Omerta, the Sicilian code of silence, has been the cornerstone of the Mafia's sense of honour for centuries. Born in the Sicilian hills, omerta carried the Mafia through a century of change, but now at the century's end it is becoming a relic from a bygone age. Honour may be silent - but money talks. New York - a mob boss is assassinated and no one will talk. His nephew and the head of the city's FBI both launch investigations into the murder. But silence spreads like a contagion: the silence of rival gangs, the silence of crooked bankers; even the silence of the courts. However, the world of the Mafia is one without integrity, and riven with greed. And when money starts to talk...
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Mario Puzo, author of eight novels, will eternally be known for one book: The Godfather. It's true that this is no mean legacy but it should be remembered that Puzo's output has included some considerable novels, notably The Sicilian and The Last Don. His new book, Omertà is unquestionably the finest of his latter-day work, a sweeping, violent epic with brilliantly precise characterisations.
Omertàis the Sicilian code of silence, the essential element by which the Mafia has maintained its power over the centuries. Puzo is interested in the way in which changing times have forced organised crime to adapt, however painful the process. The code is tested when a mob boss, Don Aprile, is brutally murdered in New York. Both Astorre, Aprile's nephew, and Cilke, the New York FBI chief, launch investigations into the killing. It soon becomes clear to both men that a grim conspiracy has spread its tentacles across rival gangs, corrupt bankers and even the courts. Much blood must be spilled before the killers are found--there are many (on both sides of the law) who will do their best to stop this happening.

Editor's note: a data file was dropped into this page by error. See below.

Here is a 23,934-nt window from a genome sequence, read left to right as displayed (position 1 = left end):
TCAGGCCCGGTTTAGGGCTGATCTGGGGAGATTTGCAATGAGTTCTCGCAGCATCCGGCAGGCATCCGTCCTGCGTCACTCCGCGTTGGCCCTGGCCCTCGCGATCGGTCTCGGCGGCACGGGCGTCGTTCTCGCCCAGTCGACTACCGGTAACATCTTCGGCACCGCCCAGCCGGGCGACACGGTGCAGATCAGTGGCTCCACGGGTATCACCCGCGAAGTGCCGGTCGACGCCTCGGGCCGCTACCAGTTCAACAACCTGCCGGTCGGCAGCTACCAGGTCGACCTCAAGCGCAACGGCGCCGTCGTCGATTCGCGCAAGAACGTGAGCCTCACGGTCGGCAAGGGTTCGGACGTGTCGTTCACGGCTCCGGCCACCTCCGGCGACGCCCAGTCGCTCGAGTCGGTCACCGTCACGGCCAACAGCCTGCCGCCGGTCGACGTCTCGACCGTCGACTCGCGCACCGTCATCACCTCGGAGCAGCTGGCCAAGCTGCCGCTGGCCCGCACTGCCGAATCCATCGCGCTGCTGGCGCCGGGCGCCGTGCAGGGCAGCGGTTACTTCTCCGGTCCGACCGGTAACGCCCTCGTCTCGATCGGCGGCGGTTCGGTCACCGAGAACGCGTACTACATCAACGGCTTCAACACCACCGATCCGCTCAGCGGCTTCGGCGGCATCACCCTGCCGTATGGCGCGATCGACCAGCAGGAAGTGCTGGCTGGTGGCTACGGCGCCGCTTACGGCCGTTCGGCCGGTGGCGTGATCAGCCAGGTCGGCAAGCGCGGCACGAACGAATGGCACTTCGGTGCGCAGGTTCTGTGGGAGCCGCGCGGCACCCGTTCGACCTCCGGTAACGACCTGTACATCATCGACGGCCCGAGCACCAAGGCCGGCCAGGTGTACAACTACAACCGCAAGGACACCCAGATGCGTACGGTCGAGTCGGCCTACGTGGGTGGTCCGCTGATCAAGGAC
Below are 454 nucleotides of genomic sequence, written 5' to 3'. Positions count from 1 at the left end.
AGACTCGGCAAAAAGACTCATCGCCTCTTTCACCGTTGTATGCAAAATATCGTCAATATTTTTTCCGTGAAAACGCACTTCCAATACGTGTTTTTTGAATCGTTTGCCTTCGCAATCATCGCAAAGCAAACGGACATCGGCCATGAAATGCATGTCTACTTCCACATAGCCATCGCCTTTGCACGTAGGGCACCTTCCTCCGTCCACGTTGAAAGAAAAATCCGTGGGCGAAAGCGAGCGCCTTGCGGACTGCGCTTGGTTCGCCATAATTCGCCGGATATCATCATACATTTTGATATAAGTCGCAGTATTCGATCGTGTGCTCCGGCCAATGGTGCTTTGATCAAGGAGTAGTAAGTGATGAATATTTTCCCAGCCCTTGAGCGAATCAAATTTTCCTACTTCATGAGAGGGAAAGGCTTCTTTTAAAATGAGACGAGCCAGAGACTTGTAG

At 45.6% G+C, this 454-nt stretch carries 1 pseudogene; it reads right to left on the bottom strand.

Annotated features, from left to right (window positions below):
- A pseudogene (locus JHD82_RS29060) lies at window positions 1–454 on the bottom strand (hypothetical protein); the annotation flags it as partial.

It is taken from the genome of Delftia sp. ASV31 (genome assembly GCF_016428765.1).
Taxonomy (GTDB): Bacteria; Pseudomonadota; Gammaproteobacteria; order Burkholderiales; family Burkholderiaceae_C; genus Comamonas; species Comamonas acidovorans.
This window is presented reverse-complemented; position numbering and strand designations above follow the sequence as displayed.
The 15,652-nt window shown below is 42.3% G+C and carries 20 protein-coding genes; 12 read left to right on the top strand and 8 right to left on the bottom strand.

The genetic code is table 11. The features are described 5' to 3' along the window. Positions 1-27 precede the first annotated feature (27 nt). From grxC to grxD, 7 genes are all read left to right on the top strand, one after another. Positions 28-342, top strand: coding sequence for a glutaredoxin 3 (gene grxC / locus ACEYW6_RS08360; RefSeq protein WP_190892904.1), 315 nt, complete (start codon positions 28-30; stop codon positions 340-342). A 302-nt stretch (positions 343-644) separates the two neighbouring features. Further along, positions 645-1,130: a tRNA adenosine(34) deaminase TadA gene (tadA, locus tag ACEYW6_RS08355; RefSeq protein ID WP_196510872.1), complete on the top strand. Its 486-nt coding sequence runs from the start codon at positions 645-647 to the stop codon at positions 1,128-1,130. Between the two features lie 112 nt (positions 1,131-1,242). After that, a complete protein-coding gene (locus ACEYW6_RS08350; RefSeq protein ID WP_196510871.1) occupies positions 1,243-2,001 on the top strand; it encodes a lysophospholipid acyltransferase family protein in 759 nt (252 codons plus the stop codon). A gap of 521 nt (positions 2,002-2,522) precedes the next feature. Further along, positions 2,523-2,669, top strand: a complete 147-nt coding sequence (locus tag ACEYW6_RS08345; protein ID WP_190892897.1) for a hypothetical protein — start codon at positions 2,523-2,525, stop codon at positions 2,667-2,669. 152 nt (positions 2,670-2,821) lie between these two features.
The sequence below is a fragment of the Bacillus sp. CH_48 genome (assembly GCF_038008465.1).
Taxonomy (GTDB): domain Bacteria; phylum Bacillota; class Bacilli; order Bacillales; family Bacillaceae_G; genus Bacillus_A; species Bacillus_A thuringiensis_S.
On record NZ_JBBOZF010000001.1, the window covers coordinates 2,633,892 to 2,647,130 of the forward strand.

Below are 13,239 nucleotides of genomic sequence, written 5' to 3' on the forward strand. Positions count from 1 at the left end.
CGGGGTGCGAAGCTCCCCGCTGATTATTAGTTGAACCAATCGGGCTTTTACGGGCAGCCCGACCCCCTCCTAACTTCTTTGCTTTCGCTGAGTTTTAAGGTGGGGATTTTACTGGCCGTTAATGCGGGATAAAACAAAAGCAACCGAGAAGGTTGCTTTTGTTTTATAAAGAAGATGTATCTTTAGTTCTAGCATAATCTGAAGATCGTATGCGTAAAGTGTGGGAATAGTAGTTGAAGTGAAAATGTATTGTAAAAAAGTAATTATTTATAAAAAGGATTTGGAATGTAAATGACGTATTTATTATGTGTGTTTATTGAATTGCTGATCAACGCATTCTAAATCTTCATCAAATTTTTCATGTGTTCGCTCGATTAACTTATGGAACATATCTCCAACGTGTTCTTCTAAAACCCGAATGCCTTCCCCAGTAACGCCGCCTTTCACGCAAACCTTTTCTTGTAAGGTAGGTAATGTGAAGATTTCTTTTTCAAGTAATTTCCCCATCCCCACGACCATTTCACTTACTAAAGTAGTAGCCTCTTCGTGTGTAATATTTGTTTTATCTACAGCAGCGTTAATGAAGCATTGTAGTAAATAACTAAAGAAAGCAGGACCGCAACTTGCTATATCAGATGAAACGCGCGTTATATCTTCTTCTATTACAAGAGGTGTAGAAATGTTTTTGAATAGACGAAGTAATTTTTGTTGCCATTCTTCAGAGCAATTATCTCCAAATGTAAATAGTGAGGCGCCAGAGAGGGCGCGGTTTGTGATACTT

Puzo's favourite theme--the interchangeability of big business and organised crime--is handled with his customary panache. However much we may disapprove of the horrifically violent Mafiosi, we remain riveted by their implacable cold-bloodedness. Astorre has all the complexity of Michael Corleone (even if we've been here before) but Cilke is a new departure for the author--a lawman who is quite as powerfully characterised as Puzo's criminal protagonists.
It goes without saying that the grisly set-pieces are handled with the usual élan:
The car sped up and stopped as the Don reached the last step. Stace jumped out of the back seat--in one quick move he rested his gun on the roof. He shot two-handed. He only shot twice. The first bullet hit the Don square in the forehead. The second bullet tore out his throat. His blood spurted all over the sidewalk, showering yellow sunlight with pink drops.-- Barry Forshaw Review:
‘Keeps reader turning pages all the way to an explosive showdown’ -- Daily Mail
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Book Description Arrow Books Ltd, 2001. Paperback. Book Condition: New. book. Bookseller Inventory # 0099296802